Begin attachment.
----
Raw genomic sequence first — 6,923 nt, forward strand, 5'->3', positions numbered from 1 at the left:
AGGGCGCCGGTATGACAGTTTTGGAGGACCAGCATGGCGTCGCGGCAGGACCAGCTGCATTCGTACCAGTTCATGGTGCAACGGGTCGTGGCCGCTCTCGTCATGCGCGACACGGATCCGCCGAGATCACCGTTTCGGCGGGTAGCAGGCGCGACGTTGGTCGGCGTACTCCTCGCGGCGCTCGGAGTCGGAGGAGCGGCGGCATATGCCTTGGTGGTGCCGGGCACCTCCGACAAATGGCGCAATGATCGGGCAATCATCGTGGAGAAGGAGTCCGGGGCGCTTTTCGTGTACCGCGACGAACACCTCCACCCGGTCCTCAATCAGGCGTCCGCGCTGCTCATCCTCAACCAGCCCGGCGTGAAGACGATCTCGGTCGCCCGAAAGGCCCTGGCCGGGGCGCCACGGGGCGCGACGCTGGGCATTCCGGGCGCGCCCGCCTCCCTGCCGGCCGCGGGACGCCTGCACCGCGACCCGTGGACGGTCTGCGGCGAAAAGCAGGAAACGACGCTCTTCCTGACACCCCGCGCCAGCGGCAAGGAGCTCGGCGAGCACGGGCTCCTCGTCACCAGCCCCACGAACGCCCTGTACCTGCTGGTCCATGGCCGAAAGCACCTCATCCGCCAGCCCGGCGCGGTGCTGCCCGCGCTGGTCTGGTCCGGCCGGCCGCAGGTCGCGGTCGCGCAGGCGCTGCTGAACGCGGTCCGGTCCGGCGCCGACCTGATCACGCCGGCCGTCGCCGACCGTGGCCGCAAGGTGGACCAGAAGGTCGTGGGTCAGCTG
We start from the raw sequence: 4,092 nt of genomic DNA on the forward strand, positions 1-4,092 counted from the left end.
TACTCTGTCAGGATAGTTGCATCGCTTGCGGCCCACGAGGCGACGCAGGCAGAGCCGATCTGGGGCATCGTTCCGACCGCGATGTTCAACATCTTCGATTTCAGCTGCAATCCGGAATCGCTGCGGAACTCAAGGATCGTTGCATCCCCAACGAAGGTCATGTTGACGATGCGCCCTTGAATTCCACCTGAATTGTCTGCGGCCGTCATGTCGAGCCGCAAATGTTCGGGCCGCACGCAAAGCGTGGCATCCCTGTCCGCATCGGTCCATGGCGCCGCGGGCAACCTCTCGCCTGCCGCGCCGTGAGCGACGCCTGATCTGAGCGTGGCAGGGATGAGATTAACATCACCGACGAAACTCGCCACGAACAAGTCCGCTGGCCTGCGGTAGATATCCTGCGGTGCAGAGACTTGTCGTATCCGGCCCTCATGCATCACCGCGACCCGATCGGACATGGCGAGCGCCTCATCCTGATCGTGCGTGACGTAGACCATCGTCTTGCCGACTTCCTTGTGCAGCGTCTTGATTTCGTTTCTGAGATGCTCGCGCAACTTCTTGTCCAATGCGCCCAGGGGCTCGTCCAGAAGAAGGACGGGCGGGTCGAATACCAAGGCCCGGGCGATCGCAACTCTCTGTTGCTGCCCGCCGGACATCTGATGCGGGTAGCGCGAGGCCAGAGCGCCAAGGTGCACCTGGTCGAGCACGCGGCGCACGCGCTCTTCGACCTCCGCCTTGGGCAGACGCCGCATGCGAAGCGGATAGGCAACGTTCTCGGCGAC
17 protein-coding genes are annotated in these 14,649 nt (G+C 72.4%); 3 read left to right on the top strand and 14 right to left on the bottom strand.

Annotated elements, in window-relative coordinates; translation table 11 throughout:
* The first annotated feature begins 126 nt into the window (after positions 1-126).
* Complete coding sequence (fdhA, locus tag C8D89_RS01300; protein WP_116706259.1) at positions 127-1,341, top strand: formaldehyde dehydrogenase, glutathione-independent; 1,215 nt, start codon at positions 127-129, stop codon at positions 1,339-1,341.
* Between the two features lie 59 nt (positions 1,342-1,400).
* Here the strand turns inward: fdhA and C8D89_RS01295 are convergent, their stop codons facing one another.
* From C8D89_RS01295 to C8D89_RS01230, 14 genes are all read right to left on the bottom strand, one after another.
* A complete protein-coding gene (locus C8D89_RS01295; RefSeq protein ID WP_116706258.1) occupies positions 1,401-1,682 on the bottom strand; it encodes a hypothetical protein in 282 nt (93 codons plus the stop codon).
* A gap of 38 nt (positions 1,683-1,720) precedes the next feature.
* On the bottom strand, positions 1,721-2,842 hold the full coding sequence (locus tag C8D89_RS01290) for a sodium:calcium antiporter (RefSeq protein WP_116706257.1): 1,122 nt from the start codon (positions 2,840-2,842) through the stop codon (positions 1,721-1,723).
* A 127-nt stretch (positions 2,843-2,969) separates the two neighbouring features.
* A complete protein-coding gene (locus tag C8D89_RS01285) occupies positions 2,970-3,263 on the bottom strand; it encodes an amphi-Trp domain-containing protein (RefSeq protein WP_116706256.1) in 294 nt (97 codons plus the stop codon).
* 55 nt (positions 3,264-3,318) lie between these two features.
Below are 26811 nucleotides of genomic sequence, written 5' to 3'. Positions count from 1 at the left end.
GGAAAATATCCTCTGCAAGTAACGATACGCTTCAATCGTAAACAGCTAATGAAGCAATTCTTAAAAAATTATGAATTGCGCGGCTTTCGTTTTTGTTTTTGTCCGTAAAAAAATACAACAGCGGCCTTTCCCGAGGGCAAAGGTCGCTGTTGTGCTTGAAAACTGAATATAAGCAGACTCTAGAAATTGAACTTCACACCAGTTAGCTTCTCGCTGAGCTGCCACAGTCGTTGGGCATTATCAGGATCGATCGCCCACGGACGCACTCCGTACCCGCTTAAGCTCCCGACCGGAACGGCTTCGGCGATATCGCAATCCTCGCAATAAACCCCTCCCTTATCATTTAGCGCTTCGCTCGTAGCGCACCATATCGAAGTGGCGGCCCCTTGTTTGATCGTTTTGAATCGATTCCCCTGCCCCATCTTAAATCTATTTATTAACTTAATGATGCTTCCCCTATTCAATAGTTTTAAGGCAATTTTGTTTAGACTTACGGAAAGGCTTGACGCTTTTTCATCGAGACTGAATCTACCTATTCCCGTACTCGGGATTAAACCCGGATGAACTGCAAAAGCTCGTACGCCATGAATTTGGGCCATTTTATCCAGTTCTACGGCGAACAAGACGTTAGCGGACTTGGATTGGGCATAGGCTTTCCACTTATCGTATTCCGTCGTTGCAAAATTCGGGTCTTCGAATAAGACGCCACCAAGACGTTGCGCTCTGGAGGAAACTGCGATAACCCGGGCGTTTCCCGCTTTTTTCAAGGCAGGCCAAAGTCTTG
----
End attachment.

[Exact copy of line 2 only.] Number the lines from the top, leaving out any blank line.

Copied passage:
AGGGCGCCGGTATGACAGTTTTGGAGGACCAGCATGGCGTCGCGGCAGGACCAGCTGCATTCGTACCAGTTCATGGTGCAACGGGTCGTGGCCGCTCTCGTCATGCGCGACACGGATCCGCCGAGATCACCGTTTCGGCGGGTAGCAGGCGCGACGTTGGTCGGCGTACTCCTCGCGGCGCTCGGAGTCGGAGGAGCGGCGGCATATGCCTTGGTGGTGCCGGGCACCTCCGACAAATGGCGCAATGATCGGGCAATCATCGTGGAGAAGGAGTCCGGGGCGCTTTTCGTGTACCGCGACGAACACCTCCACCCGGTCCTCAATCAGGCGTCCGCGCTGCTCATCCTCAACCAGCCCGGCGTGAAGACGATCTCGGTCGCCCGAAAGGCCCTGGCCGGGGCGCCACGGGGCGCGACGCTGGGCATTCCGGGCGCGCCCGCCTCCCTGCCGGCCGCGGGACGCCTGCACCGCGACCCGTGGACGGTCTGCGGCGAAAAGCAGGAAACGACGCTCTTCCTGACACCCCGCGCCAGCGGCAAGGAGCTCGGCGAGCACGGGCTCCTCGTCACCAGCCCCACGAACGCCCTGTACCTGCTGGTCCATGGCCGAAAGCACCTCATCCGCCAGCCCGGCGCGGTGCTGCCCGCGCTGGTCTGGTCCGGCCGGCCGCAGGTCGCGGTCGCGCAGGCGCTGCTGAACGCGGTCCGGTCCGGCGCCGACCTGATCACGCCGGCCGTCGCCGACCGTGGCCGCAAGGTGGACCAGAAGGTCGTGGGTCAGCTG